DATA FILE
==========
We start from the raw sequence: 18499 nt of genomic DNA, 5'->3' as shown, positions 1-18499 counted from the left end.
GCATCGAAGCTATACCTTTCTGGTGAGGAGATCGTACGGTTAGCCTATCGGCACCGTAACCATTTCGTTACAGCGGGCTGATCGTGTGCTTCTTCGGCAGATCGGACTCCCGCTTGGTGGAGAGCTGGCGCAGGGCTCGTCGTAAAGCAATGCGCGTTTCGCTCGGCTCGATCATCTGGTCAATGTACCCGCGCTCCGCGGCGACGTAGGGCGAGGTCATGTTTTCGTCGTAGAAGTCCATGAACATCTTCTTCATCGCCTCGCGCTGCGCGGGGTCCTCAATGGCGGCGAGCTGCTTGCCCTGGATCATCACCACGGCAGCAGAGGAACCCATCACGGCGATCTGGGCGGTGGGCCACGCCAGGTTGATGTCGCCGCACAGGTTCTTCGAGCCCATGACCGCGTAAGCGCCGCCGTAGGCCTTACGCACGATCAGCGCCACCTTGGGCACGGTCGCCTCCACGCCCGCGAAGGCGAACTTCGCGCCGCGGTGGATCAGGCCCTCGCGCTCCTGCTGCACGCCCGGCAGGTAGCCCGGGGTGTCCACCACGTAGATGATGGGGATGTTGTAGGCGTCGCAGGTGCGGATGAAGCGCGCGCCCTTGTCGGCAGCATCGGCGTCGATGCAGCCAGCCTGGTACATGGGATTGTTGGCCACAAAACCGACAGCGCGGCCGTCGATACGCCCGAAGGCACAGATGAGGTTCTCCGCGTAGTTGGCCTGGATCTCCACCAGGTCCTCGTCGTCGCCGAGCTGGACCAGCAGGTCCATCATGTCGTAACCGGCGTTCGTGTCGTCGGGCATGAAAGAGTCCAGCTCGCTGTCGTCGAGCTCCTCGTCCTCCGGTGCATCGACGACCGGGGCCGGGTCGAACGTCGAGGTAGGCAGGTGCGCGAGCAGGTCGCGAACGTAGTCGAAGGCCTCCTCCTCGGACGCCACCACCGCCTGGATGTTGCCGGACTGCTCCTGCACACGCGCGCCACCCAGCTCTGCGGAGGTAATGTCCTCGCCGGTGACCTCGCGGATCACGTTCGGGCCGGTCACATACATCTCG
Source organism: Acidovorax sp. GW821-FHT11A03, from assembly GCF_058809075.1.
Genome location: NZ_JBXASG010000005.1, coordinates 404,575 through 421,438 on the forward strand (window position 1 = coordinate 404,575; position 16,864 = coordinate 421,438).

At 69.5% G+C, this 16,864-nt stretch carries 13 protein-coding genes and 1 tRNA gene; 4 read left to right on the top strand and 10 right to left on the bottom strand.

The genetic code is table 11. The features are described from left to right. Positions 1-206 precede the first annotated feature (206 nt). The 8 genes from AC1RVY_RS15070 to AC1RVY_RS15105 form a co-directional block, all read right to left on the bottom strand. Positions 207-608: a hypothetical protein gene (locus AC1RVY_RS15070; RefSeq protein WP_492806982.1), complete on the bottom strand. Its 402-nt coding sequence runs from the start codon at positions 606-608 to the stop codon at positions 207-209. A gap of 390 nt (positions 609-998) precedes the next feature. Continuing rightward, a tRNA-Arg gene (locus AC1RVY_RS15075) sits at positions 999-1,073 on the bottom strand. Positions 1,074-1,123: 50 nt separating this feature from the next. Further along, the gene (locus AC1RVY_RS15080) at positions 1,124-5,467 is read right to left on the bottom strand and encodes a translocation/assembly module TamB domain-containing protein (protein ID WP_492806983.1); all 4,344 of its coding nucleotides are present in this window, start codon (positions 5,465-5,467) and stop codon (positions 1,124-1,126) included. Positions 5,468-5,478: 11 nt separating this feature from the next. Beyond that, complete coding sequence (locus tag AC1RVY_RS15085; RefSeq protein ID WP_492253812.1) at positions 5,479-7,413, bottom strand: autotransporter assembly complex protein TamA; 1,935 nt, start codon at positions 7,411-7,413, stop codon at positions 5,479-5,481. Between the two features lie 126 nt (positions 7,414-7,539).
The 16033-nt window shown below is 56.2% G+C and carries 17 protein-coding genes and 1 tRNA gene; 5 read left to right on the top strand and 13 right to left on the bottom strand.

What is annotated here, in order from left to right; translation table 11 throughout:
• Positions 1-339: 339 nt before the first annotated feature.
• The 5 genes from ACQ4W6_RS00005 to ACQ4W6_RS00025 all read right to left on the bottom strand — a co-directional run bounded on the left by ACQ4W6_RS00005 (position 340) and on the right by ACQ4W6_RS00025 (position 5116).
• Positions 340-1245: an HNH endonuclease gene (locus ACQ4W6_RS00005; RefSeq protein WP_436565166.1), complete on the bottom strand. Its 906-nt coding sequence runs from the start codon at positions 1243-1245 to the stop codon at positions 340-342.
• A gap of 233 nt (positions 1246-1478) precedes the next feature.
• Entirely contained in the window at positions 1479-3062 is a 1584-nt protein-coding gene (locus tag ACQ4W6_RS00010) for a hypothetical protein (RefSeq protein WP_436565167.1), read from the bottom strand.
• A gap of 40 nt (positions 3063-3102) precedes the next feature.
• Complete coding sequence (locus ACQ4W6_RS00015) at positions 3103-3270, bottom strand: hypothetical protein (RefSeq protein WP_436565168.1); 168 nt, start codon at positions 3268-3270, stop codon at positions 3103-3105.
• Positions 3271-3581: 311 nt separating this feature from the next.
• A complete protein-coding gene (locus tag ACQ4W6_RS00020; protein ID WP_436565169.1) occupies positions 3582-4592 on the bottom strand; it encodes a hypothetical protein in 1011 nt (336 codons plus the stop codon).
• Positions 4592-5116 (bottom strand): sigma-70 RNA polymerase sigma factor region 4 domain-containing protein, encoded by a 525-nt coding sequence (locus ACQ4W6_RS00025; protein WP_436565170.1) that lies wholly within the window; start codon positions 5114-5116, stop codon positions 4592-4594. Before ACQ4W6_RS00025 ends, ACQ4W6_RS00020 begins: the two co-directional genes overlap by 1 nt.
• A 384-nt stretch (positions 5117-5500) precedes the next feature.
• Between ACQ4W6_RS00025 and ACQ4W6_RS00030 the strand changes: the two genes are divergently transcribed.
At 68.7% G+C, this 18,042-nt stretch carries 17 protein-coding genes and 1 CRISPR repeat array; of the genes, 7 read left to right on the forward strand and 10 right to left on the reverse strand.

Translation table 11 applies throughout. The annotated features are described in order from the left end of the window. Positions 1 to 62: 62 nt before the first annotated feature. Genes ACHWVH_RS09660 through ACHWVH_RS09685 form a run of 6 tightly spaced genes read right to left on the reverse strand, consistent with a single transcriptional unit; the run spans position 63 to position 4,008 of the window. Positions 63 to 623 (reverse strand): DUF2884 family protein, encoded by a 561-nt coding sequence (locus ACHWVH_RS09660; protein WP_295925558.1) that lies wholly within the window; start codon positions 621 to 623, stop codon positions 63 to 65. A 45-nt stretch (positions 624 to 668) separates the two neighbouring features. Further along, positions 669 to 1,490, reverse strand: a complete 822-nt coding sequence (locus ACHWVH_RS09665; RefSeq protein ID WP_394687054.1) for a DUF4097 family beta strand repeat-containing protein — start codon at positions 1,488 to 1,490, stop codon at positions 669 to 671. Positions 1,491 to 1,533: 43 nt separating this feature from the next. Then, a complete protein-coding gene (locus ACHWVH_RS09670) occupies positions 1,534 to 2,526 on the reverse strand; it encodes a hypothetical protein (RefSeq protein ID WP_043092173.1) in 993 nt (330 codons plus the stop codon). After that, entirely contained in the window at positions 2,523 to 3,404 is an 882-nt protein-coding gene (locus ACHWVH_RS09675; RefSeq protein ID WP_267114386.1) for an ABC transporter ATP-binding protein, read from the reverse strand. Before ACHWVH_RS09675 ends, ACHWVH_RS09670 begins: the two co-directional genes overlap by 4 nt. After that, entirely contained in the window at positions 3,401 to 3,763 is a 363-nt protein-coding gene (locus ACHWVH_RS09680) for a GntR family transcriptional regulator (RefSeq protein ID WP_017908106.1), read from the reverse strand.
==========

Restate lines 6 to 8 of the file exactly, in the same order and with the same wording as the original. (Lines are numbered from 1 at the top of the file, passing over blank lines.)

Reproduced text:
The genetic code is table 11. The features are described from left to right. Positions 1-206 precede the first annotated feature (206 nt). The 8 genes from AC1RVY_RS15070 to AC1RVY_RS15105 form a co-directional block, all read right to left on the bottom strand. Positions 207-608: a hypothetical protein gene (locus AC1RVY_RS15070; RefSeq protein WP_492806982.1), complete on the bottom strand. Its 402-nt coding sequence runs from the start codon at positions 606-608 to the stop codon at positions 207-209. A gap of 390 nt (positions 609-998) precedes the next feature. Continuing rightward, a tRNA-Arg gene (locus AC1RVY_RS15075) sits at positions 999-1,073 on the bottom strand. Positions 1,074-1,123: 50 nt separating this feature from the next. Further along, the gene (locus AC1RVY_RS15080) at positions 1,124-5,467 is read right to left on the bottom strand and encodes a translocation/assembly module TamB domain-containing protein (protein ID WP_492806983.1); all 4,344 of its coding nucleotides are present in this window, start codon (positions 5,465-5,467) and stop codon (positions 1,124-1,126) included. Positions 5,468-5,478: 11 nt separating this feature from the next. Beyond that, complete coding sequence (locus tag AC1RVY_RS15085; RefSeq protein ID WP_492253812.1) at positions 5,479-7,413, bottom strand: autotransporter assembly complex protein TamA; 1,935 nt, start codon at positions 7,411-7,413, stop codon at positions 5,479-5,481. Between the two features lie 126 nt (positions 7,414-7,539).
The 16033-nt window shown below is 56.2% G+C and carries 17 protein-coding genes and 1 tRNA gene; 5 read left to right on the top strand and 13 right to left on the bottom strand.

What is annotated here, in order from left to right; translation table 11 throughout: